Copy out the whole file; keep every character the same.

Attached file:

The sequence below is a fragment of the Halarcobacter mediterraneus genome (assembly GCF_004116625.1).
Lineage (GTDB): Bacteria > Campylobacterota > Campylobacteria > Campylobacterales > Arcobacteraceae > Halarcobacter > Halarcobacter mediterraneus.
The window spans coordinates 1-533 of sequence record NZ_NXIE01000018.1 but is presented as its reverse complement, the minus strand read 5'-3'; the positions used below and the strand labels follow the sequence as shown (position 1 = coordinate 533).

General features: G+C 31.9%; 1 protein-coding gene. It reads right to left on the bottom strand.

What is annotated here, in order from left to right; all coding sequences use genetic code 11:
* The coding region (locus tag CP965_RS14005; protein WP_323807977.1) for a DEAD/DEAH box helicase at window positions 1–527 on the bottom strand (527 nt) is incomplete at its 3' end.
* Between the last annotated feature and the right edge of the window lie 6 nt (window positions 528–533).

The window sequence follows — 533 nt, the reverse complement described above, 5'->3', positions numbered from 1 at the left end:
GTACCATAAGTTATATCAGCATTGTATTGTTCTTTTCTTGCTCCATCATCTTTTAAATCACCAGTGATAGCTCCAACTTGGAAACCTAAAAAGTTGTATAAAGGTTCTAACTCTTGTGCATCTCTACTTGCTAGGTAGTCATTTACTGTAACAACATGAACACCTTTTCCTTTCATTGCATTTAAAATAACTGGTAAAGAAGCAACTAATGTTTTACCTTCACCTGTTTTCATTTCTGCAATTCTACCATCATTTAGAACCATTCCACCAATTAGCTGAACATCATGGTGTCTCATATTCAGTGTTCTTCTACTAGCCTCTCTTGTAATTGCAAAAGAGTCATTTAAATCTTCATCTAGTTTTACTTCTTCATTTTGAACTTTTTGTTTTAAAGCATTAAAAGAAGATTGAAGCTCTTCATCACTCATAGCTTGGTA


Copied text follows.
The sequence below is a fragment of the Halarcobacter mediterraneus genome (assembly GCF_004116625.1).
Lineage (GTDB): Bacteria > Campylobacterota > Campylobacteria > Campylobacterales > Arcobacteraceae > Halarcobacter > Halarcobacter mediterraneus.
The window spans coordinates 1-533 of sequence record NZ_NXIE01000018.1 but is presented as its reverse complement, the minus strand read 5'-3'; the positions used below and the strand labels follow the sequence as shown (position 1 = coordinate 533).

General features: G+C 31.9%; 1 protein-coding gene. It reads right to left on the bottom strand.

What is annotated here, in order from left to right; all coding sequences use genetic code 11:
* The coding region (locus tag CP965_RS14005; protein WP_323807977.1) for a DEAD/DEAH box helicase at window positions 1–527 on the bottom strand (527 nt) is incomplete at its 3' end.
* Between the last annotated feature and the right edge of the window lie 6 nt (window positions 528–533).

The window sequence follows — 533 nt, the reverse complement described above, 5'->3', positions numbered from 1 at the left end:
GTACCATAAGTTATATCAGCATTGTATTGTTCTTTTCTTGCTCCATCATCTTTTAAATCACCAGTGATAGCTCCAACTTGGAAACCTAAAAAGTTGTATAAAGGTTCTAACTCTTGTGCATCTCTACTTGCTAGGTAGTCATTTACTGTAACAACATGAACACCTTTTCCTTTCATTGCATTTAAAATAACTGGTAAAGAAGCAACTAATGTTTTACCTTCACCTGTTTTCATTTCTGCAATTCTACCATCATTTAGAACCATTCCACCAATTAGCTGAACATCATGGTGTCTCATATTCAGTGTTCTTCTACTAGCCTCTCTTGTAATTGCAAAAGAGTCATTTAAATCTTCATCTAGTTTTACTTCTTCATTTTGAACTTTTTGTTTTAAAGCATTAAAAGAAGATTGAAGCTCTTCATCACTCATAGCTTGGTA